- Recommended for hikers, trekkers and the occasional trail runner
- Excellent traction on any trail condition. Plenty of upper support
- Fitted with the BOA lacing technology
- Weight: 15 oz.
Many of our present trail shoes are generally made to look like real trail shoes with hard rubber outsoles, over-sized lugs, toe bumpers, etc. But European-designed trail shoes such as the Viking from Norway are specifically made for the trails because of the greater tradition of hiking, trekking and running in Europe.
The Anaconda Boa II GTX has every technical bell and whistle, from the upper to the outsole. No cost was spared and this trail shoe is made with high-tech materials and innovations a European company has to offer.
This model has a nice water-resistant synthetic leather that works well to keep feet dry in wet conditions. The inside lining is made of GORE-TEX membranes which keeps the shoe waterproof that doesn’t allow the water to sip-in. Although the outer fabric is water resistant, the pores of the membranes lets heat and moisture out keeping the interior breathable and comfortable.
The outsoles are fairly aggressive as Viking use their own unique technology called the “Ultimate Grip Concept” (UGC) and i have personally felt the excellent traction while running on technical trails, rocky paths and slippery surfaces. The rubber studs are set in different directions to guarantee an excellent traction to almost any terrain.
Like some of North Face trail shoes, the Viking uses the BOA lacing system into their shoes. It’s a round piece of knob (the size of a 5 Peso coin) located on the sides and is connected to ultra-thin steel wires that serves as the laces.
When loosening the laces, you just pull out the knob and push the tongue of the shoe forward. Then to tighten it, push-in back the knob and rotate it clockwise and adjust its tightness. Pretty cool and simple.
FIT AND FEEL
I didn’t have a clue on how to unlock the BOA laces when i first tried it on. But once i got the gist of it, it was so simple to slip your foot on and out of the shoe and a lot convenient when adjusting the tightness of the lacing.
The fit is snug because of the exactness of the closure. There was no pressure points at all and the adjustments of the foot was even and secure.
The Anaconda was developed by one of Norway’s oldest “outdoor” shoe company—and it shows. It’s an excellent hiking/trail walking shoe but not purposely for running fast paces or long intervals.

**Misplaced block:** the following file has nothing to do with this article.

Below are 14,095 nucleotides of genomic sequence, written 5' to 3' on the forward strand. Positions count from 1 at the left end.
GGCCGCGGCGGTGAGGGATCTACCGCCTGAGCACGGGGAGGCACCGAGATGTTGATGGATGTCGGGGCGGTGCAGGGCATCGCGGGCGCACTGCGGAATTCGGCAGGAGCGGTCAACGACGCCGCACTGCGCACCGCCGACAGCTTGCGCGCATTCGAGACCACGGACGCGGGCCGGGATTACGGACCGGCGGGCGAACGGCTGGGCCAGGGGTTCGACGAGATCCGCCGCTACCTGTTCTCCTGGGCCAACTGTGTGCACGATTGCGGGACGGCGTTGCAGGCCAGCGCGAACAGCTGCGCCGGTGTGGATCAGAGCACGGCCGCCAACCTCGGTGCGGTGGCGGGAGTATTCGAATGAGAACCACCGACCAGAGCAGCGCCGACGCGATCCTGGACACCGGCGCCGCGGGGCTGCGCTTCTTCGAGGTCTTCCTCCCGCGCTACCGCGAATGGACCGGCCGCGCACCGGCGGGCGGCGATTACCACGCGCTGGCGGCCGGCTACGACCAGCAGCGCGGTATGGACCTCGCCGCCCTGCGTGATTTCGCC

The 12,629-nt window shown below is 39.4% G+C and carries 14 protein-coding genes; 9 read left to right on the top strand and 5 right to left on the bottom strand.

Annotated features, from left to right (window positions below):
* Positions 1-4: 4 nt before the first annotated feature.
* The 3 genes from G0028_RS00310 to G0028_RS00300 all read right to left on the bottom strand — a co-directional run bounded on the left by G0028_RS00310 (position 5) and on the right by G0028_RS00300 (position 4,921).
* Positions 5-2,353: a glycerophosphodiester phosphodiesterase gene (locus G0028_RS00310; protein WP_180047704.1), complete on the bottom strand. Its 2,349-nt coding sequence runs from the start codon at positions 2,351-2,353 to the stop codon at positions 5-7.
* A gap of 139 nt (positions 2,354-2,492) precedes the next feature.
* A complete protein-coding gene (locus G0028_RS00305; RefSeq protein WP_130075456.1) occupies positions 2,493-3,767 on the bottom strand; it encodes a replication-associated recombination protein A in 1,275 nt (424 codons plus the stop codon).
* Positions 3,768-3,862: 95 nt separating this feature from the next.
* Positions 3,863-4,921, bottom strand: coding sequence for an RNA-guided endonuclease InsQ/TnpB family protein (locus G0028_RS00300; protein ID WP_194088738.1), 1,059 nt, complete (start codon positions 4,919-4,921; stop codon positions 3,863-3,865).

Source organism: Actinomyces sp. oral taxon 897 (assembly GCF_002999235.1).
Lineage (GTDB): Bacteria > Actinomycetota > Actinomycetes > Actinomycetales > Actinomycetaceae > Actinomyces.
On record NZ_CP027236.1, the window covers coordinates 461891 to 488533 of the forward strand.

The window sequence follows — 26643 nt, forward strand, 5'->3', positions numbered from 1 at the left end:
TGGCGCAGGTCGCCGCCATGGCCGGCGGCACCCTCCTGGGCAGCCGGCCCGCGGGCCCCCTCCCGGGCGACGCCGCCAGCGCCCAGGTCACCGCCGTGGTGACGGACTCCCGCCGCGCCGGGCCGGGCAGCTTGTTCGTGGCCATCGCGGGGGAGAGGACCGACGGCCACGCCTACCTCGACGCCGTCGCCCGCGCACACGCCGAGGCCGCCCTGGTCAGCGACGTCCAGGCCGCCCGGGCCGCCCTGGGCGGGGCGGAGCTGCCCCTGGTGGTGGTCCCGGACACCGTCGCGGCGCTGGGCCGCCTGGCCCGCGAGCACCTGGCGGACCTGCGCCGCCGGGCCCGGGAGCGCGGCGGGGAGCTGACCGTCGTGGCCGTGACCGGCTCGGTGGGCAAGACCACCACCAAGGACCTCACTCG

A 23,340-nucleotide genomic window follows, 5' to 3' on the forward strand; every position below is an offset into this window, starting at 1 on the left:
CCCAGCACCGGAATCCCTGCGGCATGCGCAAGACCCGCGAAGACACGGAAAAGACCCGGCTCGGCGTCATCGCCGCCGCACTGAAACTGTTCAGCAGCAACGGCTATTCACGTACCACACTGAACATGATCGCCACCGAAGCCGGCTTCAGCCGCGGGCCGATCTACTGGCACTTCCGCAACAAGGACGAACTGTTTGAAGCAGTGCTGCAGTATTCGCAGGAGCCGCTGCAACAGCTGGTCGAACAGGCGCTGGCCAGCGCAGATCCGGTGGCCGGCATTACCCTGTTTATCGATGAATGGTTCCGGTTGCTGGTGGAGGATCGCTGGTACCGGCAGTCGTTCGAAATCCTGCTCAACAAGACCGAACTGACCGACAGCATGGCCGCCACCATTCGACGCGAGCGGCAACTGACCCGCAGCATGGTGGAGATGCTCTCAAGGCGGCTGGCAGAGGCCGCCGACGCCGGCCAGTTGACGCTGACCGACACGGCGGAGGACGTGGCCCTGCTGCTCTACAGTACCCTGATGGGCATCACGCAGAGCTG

However, it’s performance on every technical trail imaginable is above par! I was able to test run/walk this shoe on a recent trail and mountain run to Mt. Manalmon in Bulacan a few weeks ago (my story here). The trek up and down the trails was about 10kms and it was a cinch stepping up on rocky terrain, over large tree roots and rough roads.
The traction was superb and even if it was heavy, the shoe was responsive enough when stepping up and down slippery stones and other wet surfaces that you never worry of sliding out of balance.
The grip was good and the BOA laces stayed firmly as it was intended to be. It was water resistant when the shoe was half-submerged in the river and when it was totally submerged when wading across the river, it dried out quickly in a few minutes.
The weakness of the Anaconda is this shoe was way too heavy, a little booty and because of its weight, it was hard to sustain a continuous run.
However, the traction was phenomenal, it had a decent fit and adaptable to any off-road terrain.
This shoe should be more than adequate for mountaineers, hikers, trekkers, trail walkers or peak-baggers.
I would not discount this shoe for runners as it can be used for occasional trail runs, as a recovery or cross training shoe to run on non-technical trails. But then, i would not recommend this shoe for serious trail runners or for those wanting to race on trails.
I’ll still give the Anaconda plenty of credit. While most trail shoes are geared to for running and having this ‘trail look’, Viking builds trail shoes for function.
The Anaconda has the makings of a good running trail shoe but Viking simply didn’t have lightness and racing in their minds yet.